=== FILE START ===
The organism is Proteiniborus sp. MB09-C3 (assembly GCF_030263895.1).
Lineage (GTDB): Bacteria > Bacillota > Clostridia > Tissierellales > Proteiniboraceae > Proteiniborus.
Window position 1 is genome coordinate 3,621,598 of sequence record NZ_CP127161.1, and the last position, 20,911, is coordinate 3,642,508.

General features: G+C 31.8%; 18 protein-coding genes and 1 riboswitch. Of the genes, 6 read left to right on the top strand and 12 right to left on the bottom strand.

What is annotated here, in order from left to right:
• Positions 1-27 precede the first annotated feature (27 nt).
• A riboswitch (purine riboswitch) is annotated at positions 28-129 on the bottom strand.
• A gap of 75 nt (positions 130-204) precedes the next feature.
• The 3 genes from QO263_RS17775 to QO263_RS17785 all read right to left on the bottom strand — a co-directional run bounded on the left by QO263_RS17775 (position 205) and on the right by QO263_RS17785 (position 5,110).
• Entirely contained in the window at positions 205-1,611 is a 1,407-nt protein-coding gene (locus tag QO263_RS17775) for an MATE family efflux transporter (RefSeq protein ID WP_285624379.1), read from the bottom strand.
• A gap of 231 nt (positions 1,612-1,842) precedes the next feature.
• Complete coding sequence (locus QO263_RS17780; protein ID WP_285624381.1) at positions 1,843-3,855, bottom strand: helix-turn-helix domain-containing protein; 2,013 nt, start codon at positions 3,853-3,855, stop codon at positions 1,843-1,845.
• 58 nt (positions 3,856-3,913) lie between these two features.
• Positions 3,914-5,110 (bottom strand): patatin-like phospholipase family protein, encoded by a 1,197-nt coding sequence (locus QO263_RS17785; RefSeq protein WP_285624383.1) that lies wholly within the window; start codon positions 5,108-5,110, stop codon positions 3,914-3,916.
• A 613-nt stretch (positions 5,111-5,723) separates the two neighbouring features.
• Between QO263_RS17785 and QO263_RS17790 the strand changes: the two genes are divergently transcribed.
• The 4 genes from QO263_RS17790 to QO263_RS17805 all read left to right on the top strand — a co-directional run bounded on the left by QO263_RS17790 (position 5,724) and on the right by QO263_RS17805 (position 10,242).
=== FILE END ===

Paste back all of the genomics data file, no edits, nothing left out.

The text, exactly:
The organism is Proteiniborus sp. MB09-C3 (assembly GCF_030263895.1).
Lineage (GTDB): Bacteria > Bacillota > Clostridia > Tissierellales > Proteiniboraceae > Proteiniborus.
Window position 1 is genome coordinate 3,621,598 of sequence record NZ_CP127161.1, and the last position, 20,911, is coordinate 3,642,508.

General features: G+C 31.8%; 18 protein-coding genes and 1 riboswitch. Of the genes, 6 read left to right on the top strand and 12 right to left on the bottom strand.

What is annotated here, in order from left to right:
• Positions 1-27 precede the first annotated feature (27 nt).
• A riboswitch (purine riboswitch) is annotated at positions 28-129 on the bottom strand.
• A gap of 75 nt (positions 130-204) precedes the next feature.
• The 3 genes from QO263_RS17775 to QO263_RS17785 all read right to left on the bottom strand — a co-directional run bounded on the left by QO263_RS17775 (position 205) and on the right by QO263_RS17785 (position 5,110).
• Entirely contained in the window at positions 205-1,611 is a 1,407-nt protein-coding gene (locus tag QO263_RS17775) for an MATE family efflux transporter (RefSeq protein ID WP_285624379.1), read from the bottom strand.
• A gap of 231 nt (positions 1,612-1,842) precedes the next feature.
• Complete coding sequence (locus QO263_RS17780; protein ID WP_285624381.1) at positions 1,843-3,855, bottom strand: helix-turn-helix domain-containing protein; 2,013 nt, start codon at positions 3,853-3,855, stop codon at positions 1,843-1,845.
• 58 nt (positions 3,856-3,913) lie between these two features.
• Positions 3,914-5,110 (bottom strand): patatin-like phospholipase family protein, encoded by a 1,197-nt coding sequence (locus QO263_RS17785; RefSeq protein WP_285624383.1) that lies wholly within the window; start codon positions 5,108-5,110, stop codon positions 3,914-3,916.
• A 613-nt stretch (positions 5,111-5,723) separates the two neighbouring features.
• Between QO263_RS17785 and QO263_RS17790 the strand changes: the two genes are divergently transcribed.
• The 4 genes from QO263_RS17790 to QO263_RS17805 all read left to right on the top strand — a co-directional run bounded on the left by QO263_RS17790 (position 5,724) and on the right by QO263_RS17805 (position 10,242).